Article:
U.S. Chamber of Commerce President and CEO Suzanne Clark is weighing in on enhanced unemployment benefits amid the coronavirus pandemic.
Clark was asked by Axios co-founder Mike Allen, “Do you honestly think people are staying home, not working because of $300 a week?”
“I honestly believe it’s part of the problem,” Clark responded. “I’m hearing it too often in too many communities across the country for it to be made up.”
Watch the video below:
The full interview is set to air on Sunday at 6 p.m. EST.
Sen. Lindsey Graham (R-S.C.) shared this week that the $300 weekly federal unemployment checks are the reason “a lot” of his relatives are not working.
He said during a Senate Appropriations Committee hearing on Tuesday, “I got a lot of people in my family that ain’t working because they’re getting — I’ll show you some of my family.”
“Bottom line is I think there are people out there, they’re not bad people, but they’re not going to work for $15 an hour if they make $23 unemployed,” Graham continued, adding, “That doesn’t make you a bad person. If you’re working for $15 an hour, that makes you almost a chump.”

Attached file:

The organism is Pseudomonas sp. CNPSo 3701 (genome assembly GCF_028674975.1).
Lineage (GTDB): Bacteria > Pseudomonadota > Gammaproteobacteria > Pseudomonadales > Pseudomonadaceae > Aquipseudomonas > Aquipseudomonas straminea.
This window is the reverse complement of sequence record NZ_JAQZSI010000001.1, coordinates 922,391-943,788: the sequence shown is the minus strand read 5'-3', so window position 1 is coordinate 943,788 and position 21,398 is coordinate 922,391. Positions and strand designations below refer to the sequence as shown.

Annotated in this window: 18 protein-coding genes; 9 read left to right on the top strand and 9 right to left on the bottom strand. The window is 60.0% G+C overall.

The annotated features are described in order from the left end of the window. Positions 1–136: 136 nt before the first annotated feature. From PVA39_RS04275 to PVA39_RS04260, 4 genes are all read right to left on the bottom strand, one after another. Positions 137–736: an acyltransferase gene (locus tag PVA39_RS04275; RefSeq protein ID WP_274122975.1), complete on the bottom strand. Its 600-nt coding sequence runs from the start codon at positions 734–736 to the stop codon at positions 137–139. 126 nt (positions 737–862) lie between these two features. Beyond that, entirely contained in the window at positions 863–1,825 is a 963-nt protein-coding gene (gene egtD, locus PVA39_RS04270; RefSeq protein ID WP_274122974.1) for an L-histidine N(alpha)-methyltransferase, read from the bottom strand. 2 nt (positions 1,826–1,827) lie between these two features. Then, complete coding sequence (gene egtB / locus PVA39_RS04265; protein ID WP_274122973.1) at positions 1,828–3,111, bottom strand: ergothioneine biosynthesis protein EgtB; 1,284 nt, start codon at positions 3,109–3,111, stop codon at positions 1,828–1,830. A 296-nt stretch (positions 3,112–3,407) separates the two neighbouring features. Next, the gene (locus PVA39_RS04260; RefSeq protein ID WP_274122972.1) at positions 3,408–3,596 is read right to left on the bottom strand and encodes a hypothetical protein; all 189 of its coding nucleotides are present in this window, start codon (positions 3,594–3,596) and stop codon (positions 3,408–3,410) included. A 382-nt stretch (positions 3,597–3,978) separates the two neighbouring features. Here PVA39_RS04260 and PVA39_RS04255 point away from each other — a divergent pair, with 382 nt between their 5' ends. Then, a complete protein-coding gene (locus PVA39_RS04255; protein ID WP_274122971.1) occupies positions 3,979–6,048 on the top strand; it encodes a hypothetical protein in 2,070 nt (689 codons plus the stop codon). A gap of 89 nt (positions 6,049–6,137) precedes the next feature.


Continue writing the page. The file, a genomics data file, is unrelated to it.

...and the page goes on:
Last week, the Biden administration indicated it does not plan to renew enhance unemployment benefits, according to The New York Times. As the Times reports, “Some economists say insufficient child care and health concerns may be the main drivers behind Americans not seeking jobs, while unemployment insurance and other pandemic-era policies are giving people the financial flexibility to choose to remain out of work.”
The enhanced jobless benefits is set to expire in September.
The president previously said in May that he did not believe enhanced unemployment benefits was causing a delay in people returning to work, saying it is “nothing measurable.”
There are at least 25 states that have already decided to cut off the additional $300.
White House Press Secretary Jen Psaki said on June 4, “Those governors who have made the decision, as they have every right to do, to pull back on unemployment benefits or not accept them, I should say accurately — that hasn’t even taken effect in any state across the country.”
She also noted, “It is important for people to understand, factually, that the president — no one from the administration — has ever proposed making these permanent or doing it over the long term.”
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